EU short-changing Africa in trade?

Africa cannot continue to export a narrow range of products and import a broad range of finished goods.

We live now in a fast-changing world. The paradigm of globalisation and free trade is being questioned. It is now being asked whether state capitalism might be the next model of the day: capitalism guided by the strong hand of the state. As this debate continues, the reality is that the markets of Africa’s major trading partners –the US and EU– are stagnant or even shrinking. On the other hand, our markets are growing, as are the markets of the emerging developing economies.
Trade agreements facilitate exports. While exports can be a very important instrument for our overall development strategy, they are but one pillar. The main pillar, if we are serious about development, must be increased domestic production capacities, diversification, industrialisation, and agricultural production. Africa cannot continue to export a narrow range of products and import a broad range of finished goods on our way to development.

Duty-free access

In September 2011, the European Commission proposed to remove 16 African countries from the European Union Market Access Regulation. At the end of 2007, this regulation allowed those African countries that had initialed or signed an Economic Partnership Agreement (EPA) to enjoy duty-free access to the EU market as they continued to move towards signing and ratification. This regulation provided the necessary cover for our countries as we continued to negotiate the difficult issues with the EU: for example, export taxes, the level of liberalisation, and development assistance.

Though these negotiations have not been concluded by both sides, the EU is now saying that if Ghana, Kenya, and Namibia (which have initialled but not signed) and Botswana, Cameroon, Ivory Coast, Swaziland, and Zimbabwe (which have signed but not yet ratified) have not ratified the EPA by January 1, 2014, they will be dropped from the list of countries receiving EPA treatment. We are therefore facing the moment of truth. There are several options:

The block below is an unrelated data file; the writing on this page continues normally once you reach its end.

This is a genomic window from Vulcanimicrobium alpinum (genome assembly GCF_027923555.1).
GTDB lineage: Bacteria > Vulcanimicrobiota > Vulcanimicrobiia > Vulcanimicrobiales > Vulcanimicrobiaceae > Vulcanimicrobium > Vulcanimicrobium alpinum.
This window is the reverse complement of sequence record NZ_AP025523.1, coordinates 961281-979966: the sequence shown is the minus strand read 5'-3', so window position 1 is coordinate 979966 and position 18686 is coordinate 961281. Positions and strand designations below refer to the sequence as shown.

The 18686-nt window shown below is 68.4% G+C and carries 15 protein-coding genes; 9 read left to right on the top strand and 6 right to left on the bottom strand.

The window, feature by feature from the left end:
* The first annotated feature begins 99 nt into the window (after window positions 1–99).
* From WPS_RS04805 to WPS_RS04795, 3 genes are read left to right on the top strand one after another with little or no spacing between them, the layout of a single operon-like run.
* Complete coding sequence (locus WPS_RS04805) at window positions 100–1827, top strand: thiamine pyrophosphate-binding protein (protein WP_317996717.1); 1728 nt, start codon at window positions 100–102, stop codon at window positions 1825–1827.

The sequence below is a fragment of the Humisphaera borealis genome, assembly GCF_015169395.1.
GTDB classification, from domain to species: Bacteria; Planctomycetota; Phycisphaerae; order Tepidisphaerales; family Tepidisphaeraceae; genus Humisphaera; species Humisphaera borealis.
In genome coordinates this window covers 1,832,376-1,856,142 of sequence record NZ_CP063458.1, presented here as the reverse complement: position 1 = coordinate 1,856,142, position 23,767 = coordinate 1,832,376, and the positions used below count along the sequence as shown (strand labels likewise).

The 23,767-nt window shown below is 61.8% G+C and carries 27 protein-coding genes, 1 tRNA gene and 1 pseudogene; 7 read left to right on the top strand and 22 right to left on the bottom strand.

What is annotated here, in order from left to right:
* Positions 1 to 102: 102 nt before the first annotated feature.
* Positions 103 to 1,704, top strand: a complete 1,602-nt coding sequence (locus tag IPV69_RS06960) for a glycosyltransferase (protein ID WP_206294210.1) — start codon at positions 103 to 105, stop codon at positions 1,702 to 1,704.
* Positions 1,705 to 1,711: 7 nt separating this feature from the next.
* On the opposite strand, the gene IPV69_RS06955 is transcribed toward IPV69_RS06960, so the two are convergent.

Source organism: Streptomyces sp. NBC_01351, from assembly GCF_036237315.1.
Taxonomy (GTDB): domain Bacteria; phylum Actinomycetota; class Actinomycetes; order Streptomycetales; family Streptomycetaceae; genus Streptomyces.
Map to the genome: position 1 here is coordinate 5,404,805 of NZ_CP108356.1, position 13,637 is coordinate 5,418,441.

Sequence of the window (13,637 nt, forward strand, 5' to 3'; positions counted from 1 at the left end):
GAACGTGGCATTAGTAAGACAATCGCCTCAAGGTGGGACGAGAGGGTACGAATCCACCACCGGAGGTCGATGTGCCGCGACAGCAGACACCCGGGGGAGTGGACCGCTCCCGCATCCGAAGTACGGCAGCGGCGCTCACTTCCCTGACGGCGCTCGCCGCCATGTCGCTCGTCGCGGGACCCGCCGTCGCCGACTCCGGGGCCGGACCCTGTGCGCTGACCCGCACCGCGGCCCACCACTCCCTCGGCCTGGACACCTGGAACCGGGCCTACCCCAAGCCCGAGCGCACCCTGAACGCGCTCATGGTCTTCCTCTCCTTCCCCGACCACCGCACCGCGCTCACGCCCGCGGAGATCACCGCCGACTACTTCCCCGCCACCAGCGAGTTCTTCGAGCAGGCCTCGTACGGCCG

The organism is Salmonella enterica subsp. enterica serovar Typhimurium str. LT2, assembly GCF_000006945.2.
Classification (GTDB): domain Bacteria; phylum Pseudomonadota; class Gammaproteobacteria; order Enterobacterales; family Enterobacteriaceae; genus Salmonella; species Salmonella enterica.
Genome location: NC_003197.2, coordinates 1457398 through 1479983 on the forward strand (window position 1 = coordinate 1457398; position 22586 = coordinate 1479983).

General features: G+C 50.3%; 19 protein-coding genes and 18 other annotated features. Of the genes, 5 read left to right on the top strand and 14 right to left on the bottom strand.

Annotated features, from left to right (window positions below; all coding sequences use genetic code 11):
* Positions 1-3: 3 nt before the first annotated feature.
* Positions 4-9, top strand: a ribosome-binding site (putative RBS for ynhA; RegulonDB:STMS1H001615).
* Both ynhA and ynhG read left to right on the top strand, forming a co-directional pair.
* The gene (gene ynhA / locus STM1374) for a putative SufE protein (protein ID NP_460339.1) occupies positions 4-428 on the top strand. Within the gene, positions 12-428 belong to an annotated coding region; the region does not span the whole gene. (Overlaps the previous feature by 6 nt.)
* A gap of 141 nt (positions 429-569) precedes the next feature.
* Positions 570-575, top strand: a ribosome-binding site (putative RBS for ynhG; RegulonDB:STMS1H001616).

1. Kenya alone signs the EPA, so that it can retain its preferences in flowers and fish. This would destroy the East African Community (EAC) customs union, whose members are Kenya, Uganda, Tanzania, Rwanda, and Burundi. The Least Developed Countries (LDCs) would not be able to open up their markets to Kenya if they did not want EU goods to flood their internal markets.

2. The entire EAC region signs the EPA. In this case LDCs in the World Trade Organisation (WTO) that do not have to take tariff cuts in WTO trade liberalisation rounds will have to cut their tariffs to zero for at least 80 percent of trade with the EU. This will have significant ramifications for the region's ability to industrialise. Given that the EU remains a major food exporter and still subsidises its agricultural sector to the tune of 60 billion euros a year. This could shrink the size of the local markets that our small farmers sell on.

3. The entire region does not sign the EPA. In this case, Kenya would lose its preference in flowers. But how important is this sector compared to opening up the EAC market to the EU and the very real threat of not being able to industrialise in the future?

The EU’s insistence on the elimination of tariffs for 80 per cent of trade, restrictions on the use of export taxes and quantitative restrictions, and the standstill clause would undermine Africa's efforts to industrialise and its ability to move up the industrial value chain. As a result, Africa would remain a perpetual supplier of raw materials.

As for the effect on food security and rural livelihoods, the EU has not indicated any willingness to abolish its agricultural subsidies, which constitute major unfair competition against African producers of milk, poultry, pork, beef, cereals, etc. Regarding the effect on regional trade and integration, regional markets provide the best opportunity for Africa to diversify and develop. If African countries in EPAs have to liberalise 80 per cent of trade, Africa's regional markets risk being taken over by EU products. The opportunity to increase intra-African trade, diversity and industrialisation will be significantly reduced.

As for the effect on general development due to tighter intellectual property discipline, the EU would like EPAs to include intellectual property rules that go beyond the WTO's already excessive standards. Such ‘WTO plus’ rules will make it more difficult for African countries to access the knowledge and technology needed to industrialise and increase agricultural production. The question is: what is the EU’s interest in the EPA? Is this EPA being negotiated because the EU cares deeply about African and EAC regional integration and development, or is it driven primarily by the EU’s own economic interests?

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